July 29, 2014

Desire2Learn moving to ‘predictive analytics’ with IBM

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Sorry for the gap in posts over the last week. Funny how work gets in the way of blogging. I’ve been visiting some universities in Québec to catch up on e-learning in Canada’s francophone world, and I am also working on a contract for the design of a virtual university in Mexico. More on this later.

Howitt, C. (2012) Desire2Learn partners with IBM on e-learning Guelph Mercury.com, April 13

This announcement caught my eye, as it suggests a move to link big data and big data analysis directly into online learning. It is just an announcement at this stage of an agreement to work together on developing predictive analytics for online learning. This seems to be a move beyond just trawling through the student information system and LMS to building predictive models of online behaviour.

Watch this space for more discussion about learning analytics. I have a number of questions about who is designing the algorithims and the questions they are intended to answer, what assumptions are driving the design, who has access to the data, what rights students and instructors will have, and how institutions plan to use analytics from online teaching. However, I need some time to do this, so expect something later next month.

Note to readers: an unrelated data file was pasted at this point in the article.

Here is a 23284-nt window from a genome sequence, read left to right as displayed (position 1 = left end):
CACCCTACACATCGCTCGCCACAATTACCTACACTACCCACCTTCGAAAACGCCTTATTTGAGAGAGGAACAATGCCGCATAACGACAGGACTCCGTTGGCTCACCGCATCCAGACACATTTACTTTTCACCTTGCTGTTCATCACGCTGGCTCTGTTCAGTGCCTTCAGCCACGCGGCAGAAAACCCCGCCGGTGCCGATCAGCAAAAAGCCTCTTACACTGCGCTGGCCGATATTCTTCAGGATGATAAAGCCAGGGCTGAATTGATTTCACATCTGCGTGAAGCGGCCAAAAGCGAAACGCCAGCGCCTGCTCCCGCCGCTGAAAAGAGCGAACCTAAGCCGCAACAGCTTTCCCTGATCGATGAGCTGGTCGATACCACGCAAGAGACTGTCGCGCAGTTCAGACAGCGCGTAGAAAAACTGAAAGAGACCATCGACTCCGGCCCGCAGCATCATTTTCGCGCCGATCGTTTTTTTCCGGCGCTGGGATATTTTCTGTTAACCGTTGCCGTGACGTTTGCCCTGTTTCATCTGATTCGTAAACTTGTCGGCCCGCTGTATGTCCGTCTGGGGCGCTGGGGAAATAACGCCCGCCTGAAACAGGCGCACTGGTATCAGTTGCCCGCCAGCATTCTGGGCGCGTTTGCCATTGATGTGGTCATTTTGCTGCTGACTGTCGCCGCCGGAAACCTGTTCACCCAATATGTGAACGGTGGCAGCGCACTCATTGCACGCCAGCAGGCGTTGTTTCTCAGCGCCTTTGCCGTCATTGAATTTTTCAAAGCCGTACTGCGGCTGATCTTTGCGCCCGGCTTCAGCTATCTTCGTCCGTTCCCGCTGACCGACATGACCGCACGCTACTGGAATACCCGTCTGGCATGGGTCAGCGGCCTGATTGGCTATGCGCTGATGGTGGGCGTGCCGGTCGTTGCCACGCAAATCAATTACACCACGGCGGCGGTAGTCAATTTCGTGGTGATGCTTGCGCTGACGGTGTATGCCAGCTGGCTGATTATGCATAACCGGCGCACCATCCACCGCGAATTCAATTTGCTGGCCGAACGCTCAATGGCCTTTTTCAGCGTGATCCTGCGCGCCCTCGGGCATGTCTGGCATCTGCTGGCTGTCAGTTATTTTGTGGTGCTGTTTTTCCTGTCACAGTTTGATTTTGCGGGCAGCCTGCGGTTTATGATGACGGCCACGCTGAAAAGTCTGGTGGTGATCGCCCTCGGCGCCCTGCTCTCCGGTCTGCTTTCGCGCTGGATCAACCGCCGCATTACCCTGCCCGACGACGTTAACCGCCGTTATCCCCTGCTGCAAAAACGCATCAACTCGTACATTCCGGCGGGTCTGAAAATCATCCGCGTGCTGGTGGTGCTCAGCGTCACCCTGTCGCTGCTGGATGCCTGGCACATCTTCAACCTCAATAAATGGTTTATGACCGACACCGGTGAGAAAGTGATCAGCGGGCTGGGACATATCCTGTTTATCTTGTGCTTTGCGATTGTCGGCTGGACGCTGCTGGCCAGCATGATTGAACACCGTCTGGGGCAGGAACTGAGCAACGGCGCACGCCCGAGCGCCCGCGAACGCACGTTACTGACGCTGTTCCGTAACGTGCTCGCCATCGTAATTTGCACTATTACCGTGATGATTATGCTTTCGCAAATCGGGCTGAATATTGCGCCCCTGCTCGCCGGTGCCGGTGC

Comments

  1. Kelly Meeker says:

    This is an interesting development – and represents the missing piece of the puzzle for a lot of the acquisitions in the human resources/talent management sector: Unifying data from HR, training and performance evaluation to understand the organization’s human assets, and where they need strengthening.

  2. Thanks for the post. It looks interesting but I remain unconvinced while even universities with mandatory minimum online policies continue to make minimal use of their LMS. My estimate is between 5 and 10% of courses (units or subjects) in such institutions create meaningful learning learning environments in their LMS.

  3. Predictive analytics is likely the next new thing. I met with several colleagues this weekend who are attending the AERA (American Education Research Association) conference being held in Vancouver this year: 15,000 attendees.

    I was amazed by the number of people who used the term ‘predictive analysis’, even by qualitative educational researchers. The Gates Foundation is funding a big project on predictive analysis, as are many others.

    The for-profit online universities are using this as a big selling point: they can predict who will pass, etc. etc.

    Learning analytics has been born overnight, from something that is a powerful teaching and learning opportunity to become ‘predictive analytics’, a marketing tool.

    Predictive analytics, from what I have gathered is linked with test scores.

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